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Childhood Body Composition Trajectories and Adolescent Lung Function: Findings from the ALSPAC Study

Research output: Contribution to journalArticle

Original languageEnglish
Pages (from-to)75-83
Number of pages9
JournalAmerican Journal of Respiratory and Critical Care Medicine
Volume200
Issue number1
Early online date11 Jan 2019
DOIs
DateAccepted/In press - 27 Nov 2018
DateE-pub ahead of print - 11 Jan 2019
DatePublished (current) - 1 Jul 2019

Abstract

Rationale: Body composition changes throughout life may explain the inconsistent associations reported between body mass index (BMI) and lung function in children. Objectives: To assess the associations of body weight and composition trajectories from 7 to 15 years with lung function at 15 years and lung function growth between 8 and 15 years. Methods: Sex-specific BMI, lean body mass index (LBMI) and fat mass index (FMI) trajectories were developed using Group-Based Trajectory Modeling on data collected at least twice between 7 and 15 years from 6,964 children (49% boys) in the UK Avon Longitudinal Study of Parents and Children birth cohort. Associations of these trajectories with post-bronchodilation lung function parameters at 15 years and with lung function growth rates from 8 to 15 years were assessed using multivariable linear regression models, stratified by sex, in a subgroup with lung function data (n=3,575). Measurements and Main Results: For all body mass measures we identified parallel trajectories that increased with age. There was no consistent evidence of an association between the BMI trajectories and lung function measures. Higher LBMI trajectories were associated with higher levels and growth rates of FVC, FEV1, and FEF25-75 in both sexes (e.g. boys in the highest LBMI trajectory had on average a 0.62L [95%CI: 0.44; 0.79, p-trend<0.0001] higher FVC at 15 years than boys in the lowest trajectory). Increasing FMI trajectories were associated with lower levels and growth rates of FEV1 and FEF25-75 only in boys and lower levels of FEV1/FVC in both sexes. Conclusions: Higher lean body mass during childhood and adolescence is consistently associated with higher lung function at 15 years in both sexes, whereas higher fat mass is associated with lower levels of only some lung function parameters.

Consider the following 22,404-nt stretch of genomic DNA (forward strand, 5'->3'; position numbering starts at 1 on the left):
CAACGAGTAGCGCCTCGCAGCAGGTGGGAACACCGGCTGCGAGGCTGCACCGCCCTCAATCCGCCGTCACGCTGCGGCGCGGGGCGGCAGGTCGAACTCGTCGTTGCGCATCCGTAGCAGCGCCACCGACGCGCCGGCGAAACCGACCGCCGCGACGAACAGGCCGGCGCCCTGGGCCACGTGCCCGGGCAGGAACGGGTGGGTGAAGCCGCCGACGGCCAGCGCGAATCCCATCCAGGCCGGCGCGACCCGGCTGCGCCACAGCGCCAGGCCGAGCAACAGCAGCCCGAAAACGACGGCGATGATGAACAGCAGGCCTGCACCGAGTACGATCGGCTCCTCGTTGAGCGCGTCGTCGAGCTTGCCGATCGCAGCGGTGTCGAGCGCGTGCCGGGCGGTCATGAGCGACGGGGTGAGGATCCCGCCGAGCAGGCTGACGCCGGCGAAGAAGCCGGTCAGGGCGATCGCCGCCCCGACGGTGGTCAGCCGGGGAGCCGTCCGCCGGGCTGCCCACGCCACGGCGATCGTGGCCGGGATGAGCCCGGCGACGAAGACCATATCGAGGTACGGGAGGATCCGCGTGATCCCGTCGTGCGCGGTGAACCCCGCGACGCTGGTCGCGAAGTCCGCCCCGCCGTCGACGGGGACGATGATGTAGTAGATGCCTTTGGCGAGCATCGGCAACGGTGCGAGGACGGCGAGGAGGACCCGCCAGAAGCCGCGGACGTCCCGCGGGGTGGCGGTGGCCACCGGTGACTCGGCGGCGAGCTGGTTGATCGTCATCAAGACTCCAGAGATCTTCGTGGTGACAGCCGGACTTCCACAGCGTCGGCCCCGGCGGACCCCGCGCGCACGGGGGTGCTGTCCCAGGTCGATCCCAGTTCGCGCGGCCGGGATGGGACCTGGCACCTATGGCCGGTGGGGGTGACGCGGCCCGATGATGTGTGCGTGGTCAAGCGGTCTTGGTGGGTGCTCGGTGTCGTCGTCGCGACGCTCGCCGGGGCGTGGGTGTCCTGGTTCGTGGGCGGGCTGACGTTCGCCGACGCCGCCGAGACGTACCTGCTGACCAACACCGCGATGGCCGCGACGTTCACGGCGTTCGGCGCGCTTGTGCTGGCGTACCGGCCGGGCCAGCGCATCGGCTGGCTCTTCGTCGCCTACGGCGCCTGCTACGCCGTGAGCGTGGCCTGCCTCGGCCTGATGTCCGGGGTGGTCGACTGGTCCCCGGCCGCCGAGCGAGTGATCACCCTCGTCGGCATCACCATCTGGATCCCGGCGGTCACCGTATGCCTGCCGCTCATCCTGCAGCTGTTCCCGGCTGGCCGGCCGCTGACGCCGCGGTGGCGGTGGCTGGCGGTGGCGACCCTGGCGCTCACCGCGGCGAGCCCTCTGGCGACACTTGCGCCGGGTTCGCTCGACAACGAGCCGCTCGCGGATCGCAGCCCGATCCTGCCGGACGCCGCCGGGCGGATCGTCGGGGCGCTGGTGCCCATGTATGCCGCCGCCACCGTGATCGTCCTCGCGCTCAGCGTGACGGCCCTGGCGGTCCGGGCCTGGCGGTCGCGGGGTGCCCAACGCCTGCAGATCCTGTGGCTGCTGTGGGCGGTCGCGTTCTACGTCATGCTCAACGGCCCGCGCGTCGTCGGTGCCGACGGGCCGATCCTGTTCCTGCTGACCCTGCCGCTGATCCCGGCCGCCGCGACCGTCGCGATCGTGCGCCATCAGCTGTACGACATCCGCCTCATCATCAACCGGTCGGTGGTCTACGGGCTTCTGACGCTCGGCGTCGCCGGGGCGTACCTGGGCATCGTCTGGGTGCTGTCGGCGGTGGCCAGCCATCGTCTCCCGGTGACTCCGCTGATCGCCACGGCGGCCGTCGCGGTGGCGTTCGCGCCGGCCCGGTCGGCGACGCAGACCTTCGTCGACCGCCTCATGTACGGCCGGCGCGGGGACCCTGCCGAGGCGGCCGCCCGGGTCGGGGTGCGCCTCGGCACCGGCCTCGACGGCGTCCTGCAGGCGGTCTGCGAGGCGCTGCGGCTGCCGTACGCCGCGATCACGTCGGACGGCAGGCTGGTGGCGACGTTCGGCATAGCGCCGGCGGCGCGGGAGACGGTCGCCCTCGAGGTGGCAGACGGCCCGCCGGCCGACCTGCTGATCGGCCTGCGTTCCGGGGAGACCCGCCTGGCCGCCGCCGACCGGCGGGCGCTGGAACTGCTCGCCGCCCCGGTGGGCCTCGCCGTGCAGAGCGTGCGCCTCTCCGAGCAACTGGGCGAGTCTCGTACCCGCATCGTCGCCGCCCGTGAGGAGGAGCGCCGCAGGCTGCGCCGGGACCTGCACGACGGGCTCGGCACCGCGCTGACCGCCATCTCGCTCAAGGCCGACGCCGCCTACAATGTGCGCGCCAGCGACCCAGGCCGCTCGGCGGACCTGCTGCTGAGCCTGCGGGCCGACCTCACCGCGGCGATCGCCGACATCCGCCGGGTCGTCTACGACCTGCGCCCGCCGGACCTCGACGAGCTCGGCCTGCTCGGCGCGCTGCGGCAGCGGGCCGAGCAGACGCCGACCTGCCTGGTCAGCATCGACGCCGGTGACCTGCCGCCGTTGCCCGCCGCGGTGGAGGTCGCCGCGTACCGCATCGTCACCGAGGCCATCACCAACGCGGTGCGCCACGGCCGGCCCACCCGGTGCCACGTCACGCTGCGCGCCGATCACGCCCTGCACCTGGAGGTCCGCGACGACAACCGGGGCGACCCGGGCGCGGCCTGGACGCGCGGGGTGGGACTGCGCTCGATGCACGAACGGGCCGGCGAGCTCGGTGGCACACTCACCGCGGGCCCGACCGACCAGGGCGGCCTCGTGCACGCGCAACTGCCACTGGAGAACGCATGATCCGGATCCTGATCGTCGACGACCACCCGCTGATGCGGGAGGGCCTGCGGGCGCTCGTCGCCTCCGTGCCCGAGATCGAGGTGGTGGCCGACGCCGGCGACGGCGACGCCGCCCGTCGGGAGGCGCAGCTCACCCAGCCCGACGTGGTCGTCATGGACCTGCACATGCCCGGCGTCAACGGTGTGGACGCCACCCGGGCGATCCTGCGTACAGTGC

Research areas

  • respiratory health, children, epidemiology

    Structured keywords

  • ALSPAC

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  • Full-text PDF (accepted author manuscript)

    Rights statement: This is the author accepted manuscript (AAM). The final published version (version of record) is available online via ATS Publications at https://www.atsjournals.org/doi/abs/10.1164/rccm.201806-1168OC . Please refer to any applicable terms of use of the publisher.

    Accepted author manuscript, 353 KB, PDF document

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